'Puerto Rico bishop supports conscience objections to COVID vaccines, allows priests to sign exemptions' - https://www.lifesitenews.com/news/puerto-rico-bishop-supports-conscience-objections-to-covid-vaccines-allows-priests-to-sign-exemptions/

**Photo Credit: Diocese of Arecibo

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And it is this latter point that we wish further to discuss because Dr. Kwasniewski’s book is clearly written in response to the papal document Traditionis Custodes of last July which aims at extinguishing the traditional form of the liturgy for good and for all. Pope Francis then stated that the liturgical books of the Novus Ordo, or new order of the Mass, “are the unique expression of the lex orandi of the Roman Rite,” thereby declaring the traditional rite that has developed over centuries obsolete.

For Dr. Kwasniewski, it is clear that this attitude as expressed in this document is “a profoundly uncatholic, indeed anti-Catholic, point of view.” He goes on to say:

Since the liturgy truly is the ‘font and apex of the Christian life,’ the home of divine revelation and the primary agent of our transformation in Christ, it follows that to abolish or prohibit or in any way work against the venerable Roman Rite that was humbly received, gratefully loved, and lavishly praised for century after century of uninterrupted growth is the most notorious and damaging attack on the common good possible or imaginable.

And here we return to the question of obedience. Since this attack on the traditional rite goes against the common good of the Church, it should not be obeyed. Here, Dr. Kwasniewski quotes the Society of St. Pius X who reiterates that the traditional Mass “belongs to the most intimate part of the common good in the Church.” To restrict it, continues the statement, “can have no legitimacy.”

“This law, is not a law of the Church, because, as St. Thomas says, a law against the common good is no valid law.”

Based on numerous authoritative statements of theologians and churchmen, Dr. Kwasniewski illuminates the duty of any Roman pontiff to preserve the liturgy of the Church and not to drastically alter it. For example, Francisco Suárez, S.J., told us that “if the Pope lays down an order contrary to right customs, one does not have to obey him,” adding that “it would be licit to resist him,” should the Pope order something that goes against justice or the common good. Dr. Kwasniewski goes even further by saying that “we are obliged to refuse [unjust orders] out of the love we bear for Our Lord Himself.”

And it is here that Dr. Kwasniewski insists that those priests who are suspended – or even excommunicated or laicized – for refusing to abandon the traditional rite may continue with their ministry. He writes that “any penalty or punishment meted out for ‘disobedience’ to the revolutionaries would be illicit. If a penalty is given on false theological or canonical premises, it is null and void, just as the canonical trial and excommunication of Joan of Arc were recognized as illegitimate” later. “The priest may continue administering the sacraments as before; his faculties remain unimpaired,” the author asserts. Here, Dr. Kwasniewski insists that we live in extraordinary times, in a state of emergency, “when ecclesiastical authority, by its assault on liturgical and theological tradition, has turned against the common good of the Church.” The author also points out that Bishop Athanasius, though excommunicated at some point, “did not hesitate to carry on with his works nonetheless.”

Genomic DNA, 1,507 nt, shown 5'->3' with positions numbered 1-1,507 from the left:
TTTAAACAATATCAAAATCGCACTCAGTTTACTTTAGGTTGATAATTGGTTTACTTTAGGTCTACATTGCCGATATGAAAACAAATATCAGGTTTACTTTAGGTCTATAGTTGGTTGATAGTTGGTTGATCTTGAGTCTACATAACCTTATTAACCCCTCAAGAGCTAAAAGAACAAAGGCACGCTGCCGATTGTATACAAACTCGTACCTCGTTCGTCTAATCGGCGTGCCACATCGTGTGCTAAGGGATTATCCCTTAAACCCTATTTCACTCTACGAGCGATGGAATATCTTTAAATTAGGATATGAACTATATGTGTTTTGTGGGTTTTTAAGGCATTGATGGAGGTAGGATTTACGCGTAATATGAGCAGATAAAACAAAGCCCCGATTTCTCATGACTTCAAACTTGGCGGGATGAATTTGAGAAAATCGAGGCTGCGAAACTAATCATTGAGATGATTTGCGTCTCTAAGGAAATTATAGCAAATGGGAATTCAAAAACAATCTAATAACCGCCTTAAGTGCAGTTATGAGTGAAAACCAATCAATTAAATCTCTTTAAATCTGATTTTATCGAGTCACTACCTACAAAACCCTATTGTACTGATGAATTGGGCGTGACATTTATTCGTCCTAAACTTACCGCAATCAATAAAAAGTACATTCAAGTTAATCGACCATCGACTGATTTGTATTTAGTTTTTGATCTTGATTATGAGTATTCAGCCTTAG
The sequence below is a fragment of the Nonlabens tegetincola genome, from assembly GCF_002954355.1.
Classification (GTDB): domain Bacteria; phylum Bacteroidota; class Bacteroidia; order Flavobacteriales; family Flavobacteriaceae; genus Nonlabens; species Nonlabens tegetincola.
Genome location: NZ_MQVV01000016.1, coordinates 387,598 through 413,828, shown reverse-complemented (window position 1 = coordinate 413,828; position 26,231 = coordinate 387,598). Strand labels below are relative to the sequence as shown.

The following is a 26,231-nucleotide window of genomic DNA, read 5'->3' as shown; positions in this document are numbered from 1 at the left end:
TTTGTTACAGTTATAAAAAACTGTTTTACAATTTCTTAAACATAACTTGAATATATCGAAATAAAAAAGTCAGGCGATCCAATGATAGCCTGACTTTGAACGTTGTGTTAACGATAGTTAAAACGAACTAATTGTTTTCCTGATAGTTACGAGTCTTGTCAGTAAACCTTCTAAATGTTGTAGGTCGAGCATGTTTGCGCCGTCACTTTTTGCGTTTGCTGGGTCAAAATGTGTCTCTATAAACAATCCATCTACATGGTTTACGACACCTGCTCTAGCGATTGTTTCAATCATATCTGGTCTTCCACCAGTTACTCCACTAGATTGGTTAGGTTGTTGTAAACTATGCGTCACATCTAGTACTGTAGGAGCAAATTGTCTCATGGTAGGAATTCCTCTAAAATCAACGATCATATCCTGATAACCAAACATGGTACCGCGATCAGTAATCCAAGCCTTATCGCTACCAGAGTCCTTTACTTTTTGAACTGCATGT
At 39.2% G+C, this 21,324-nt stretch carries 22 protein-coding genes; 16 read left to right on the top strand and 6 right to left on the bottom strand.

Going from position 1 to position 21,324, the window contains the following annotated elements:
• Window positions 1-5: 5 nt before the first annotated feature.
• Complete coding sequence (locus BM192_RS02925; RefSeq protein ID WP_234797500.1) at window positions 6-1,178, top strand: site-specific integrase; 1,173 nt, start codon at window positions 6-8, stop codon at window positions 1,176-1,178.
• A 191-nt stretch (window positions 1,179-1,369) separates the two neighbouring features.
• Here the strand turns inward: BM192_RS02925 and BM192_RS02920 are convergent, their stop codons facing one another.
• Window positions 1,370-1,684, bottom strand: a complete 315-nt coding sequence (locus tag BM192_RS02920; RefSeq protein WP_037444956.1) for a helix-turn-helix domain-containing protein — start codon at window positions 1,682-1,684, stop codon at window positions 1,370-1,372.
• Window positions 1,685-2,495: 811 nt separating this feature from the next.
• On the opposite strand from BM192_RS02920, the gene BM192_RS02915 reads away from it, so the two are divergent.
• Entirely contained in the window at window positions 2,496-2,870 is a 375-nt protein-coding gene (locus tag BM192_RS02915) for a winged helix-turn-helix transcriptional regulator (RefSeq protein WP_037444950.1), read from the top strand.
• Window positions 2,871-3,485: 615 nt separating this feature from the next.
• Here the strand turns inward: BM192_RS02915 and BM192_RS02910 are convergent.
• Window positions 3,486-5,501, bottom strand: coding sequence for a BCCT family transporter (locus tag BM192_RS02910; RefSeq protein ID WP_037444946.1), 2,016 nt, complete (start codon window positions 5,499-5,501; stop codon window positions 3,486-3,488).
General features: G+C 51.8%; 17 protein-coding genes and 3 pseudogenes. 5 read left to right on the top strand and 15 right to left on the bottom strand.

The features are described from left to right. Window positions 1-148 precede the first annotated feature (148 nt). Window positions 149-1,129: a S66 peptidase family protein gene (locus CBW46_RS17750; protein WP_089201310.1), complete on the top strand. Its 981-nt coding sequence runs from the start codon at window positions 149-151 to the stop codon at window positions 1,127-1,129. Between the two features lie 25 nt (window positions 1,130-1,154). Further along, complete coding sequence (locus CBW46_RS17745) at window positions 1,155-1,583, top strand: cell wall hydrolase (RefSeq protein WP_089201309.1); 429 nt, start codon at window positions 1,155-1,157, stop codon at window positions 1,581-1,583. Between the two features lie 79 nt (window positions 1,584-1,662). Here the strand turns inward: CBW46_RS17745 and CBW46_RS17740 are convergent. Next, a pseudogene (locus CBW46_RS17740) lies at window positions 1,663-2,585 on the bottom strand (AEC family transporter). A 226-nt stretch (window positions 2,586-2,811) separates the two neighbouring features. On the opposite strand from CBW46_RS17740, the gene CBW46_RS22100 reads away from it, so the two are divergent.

These few examples of the work’s arguments and quotations might give our readers enough of a sense of its worth. This little book is a treasure for Catholic traditionalists. It gives us all the arguments needed to have a well-formed conscience in these matters of moment, for the sake of the salvation of souls.

Let us also remember that this line of argument as presented in this book may be applied – and was applied – in the case of Archbishop Marcel Lefebvre. Back when the Mass of All Ages was effectively canceled (ask Catholics who lived through that time), Lefebvre resisted in order to preserve that great treasury of the Church, ultimately for all of us who now, in growing numbers, can enjoy this most beautiful liturgy that leads us to God and to His adoration.

It might also be worthwhile to remind our readers of LifeSite’s October 2021 interview with the well-known German author and defender of the traditional Mass, Martin Mosebach, who argued along the lines of Dr. Kwasniewski. He posited that those who love the Old Rite might very well have to live for a short period of time in the state of “legitimate illegality.”

Bishop Athanasius Schneider has endorsed Dr. Kwasniewski’s new book, saying that it “offers a valuable and timely theological clarification on the authentic meaning of obedience.” He added that this publication “will bring peace of conscience to many perplexed souls and confirm their fidelity to the perennial doctrinal and liturgical tradition of Holy Mother Church.”

Dr. Peter Kwasniewski’s book True Obedience in the Church: A Guide to Discernment in Challenging Times has just come out and is available on Amazon and can be purchased in paperback or e-book form. On this website, priests may order a free copy, thanks to a generous benefactor.

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Dr. Maike Hickson was born and raised in Germany. She holds a PhD from the University of Hannover, Germany, after having written in Switzerland her doctoral dissertation on the history of Swiss intellectuals before and during World War II. She now lives in the U.S. and is married to Dr. Robert Hickson, and they have been blessed with two beautiful children. She is a happy housewife who likes to write articles when time permits.

Dr. Hickson published in 2014 a Festschrift, a collection of some thirty essays written by thoughtful authors in honor of her husband upon his 70th birthday, which is entitled A Catholic Witness in Our Time.

Hickson has closely followed the papacy of Pope Francis and the developments in the Catholic Church in Germany, and she has been writing articles on religion and politics for U.S. and European publications and websites such as LifeSiteNews, OnePeterFive, The Wanderer, Rorate Caeli, Catholicism.org, Catholic Family News, Christian Order, Notizie Pro-Vita, Corrispondenza Romana, Katholisches.info, Der Dreizehnte,  Zeit-Fragen, and Westfalen-Blatt.